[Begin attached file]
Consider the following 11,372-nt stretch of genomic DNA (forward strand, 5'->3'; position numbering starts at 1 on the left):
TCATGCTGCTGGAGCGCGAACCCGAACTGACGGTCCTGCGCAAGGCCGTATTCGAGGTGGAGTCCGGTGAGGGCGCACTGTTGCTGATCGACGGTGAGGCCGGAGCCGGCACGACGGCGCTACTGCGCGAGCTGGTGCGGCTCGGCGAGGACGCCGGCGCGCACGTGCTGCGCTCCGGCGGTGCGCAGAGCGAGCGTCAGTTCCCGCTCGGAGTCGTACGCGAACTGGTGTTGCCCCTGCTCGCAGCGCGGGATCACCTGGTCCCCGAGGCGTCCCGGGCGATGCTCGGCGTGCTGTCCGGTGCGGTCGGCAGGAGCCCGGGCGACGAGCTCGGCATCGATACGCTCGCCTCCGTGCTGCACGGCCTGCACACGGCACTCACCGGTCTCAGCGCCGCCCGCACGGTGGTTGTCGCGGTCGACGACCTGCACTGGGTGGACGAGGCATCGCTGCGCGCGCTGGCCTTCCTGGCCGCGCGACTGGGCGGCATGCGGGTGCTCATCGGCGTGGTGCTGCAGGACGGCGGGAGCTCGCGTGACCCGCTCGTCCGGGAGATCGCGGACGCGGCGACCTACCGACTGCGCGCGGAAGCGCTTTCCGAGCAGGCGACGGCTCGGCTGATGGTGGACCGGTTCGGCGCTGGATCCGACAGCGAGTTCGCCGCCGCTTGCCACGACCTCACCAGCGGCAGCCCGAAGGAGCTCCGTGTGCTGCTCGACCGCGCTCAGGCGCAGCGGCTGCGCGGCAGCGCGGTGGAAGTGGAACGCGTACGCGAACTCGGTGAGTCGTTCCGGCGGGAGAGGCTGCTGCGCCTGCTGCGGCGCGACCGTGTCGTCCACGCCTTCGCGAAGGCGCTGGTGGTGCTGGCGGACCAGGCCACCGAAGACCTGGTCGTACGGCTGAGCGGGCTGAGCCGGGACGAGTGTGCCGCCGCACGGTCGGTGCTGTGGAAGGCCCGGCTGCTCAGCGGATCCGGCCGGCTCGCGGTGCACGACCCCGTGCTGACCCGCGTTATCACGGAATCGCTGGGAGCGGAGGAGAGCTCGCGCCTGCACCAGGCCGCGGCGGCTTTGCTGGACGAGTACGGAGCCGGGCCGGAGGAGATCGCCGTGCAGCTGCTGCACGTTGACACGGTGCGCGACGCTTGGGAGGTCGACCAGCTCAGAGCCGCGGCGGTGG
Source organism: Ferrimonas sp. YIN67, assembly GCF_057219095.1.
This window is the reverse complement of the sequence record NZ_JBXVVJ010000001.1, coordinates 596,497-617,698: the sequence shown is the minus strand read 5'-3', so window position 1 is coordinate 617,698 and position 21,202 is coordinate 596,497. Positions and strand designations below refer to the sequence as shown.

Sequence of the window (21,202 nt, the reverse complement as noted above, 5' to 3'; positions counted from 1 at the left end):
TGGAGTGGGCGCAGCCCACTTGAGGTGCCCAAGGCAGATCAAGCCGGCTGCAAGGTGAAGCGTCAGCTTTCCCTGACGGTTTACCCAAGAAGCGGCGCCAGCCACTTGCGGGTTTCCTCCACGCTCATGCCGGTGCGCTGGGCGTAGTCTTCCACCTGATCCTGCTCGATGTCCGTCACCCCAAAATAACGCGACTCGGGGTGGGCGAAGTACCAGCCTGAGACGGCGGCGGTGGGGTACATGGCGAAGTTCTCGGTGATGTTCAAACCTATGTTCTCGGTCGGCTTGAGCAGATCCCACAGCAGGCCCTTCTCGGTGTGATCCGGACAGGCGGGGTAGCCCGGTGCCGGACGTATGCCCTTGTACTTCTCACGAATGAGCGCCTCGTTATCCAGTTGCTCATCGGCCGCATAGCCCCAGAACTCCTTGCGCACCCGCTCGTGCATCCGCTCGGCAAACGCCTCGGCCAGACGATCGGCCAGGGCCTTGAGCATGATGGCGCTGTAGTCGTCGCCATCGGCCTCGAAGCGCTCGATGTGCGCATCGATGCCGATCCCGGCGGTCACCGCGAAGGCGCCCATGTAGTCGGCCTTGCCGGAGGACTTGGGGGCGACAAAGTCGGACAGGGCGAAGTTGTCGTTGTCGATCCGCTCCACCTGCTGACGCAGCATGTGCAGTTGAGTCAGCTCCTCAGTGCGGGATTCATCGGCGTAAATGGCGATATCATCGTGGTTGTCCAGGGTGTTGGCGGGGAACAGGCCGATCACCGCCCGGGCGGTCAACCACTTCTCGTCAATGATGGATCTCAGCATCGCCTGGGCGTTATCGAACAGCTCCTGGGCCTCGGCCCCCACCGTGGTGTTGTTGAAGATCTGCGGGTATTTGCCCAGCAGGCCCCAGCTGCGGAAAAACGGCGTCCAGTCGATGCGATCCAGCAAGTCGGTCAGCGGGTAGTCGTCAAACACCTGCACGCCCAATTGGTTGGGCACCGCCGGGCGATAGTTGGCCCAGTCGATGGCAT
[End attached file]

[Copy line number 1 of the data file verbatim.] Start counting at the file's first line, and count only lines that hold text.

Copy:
Consider the following 11,372-nt stretch of genomic DNA (forward strand, 5'->3'; position numbering starts at 1 on the left):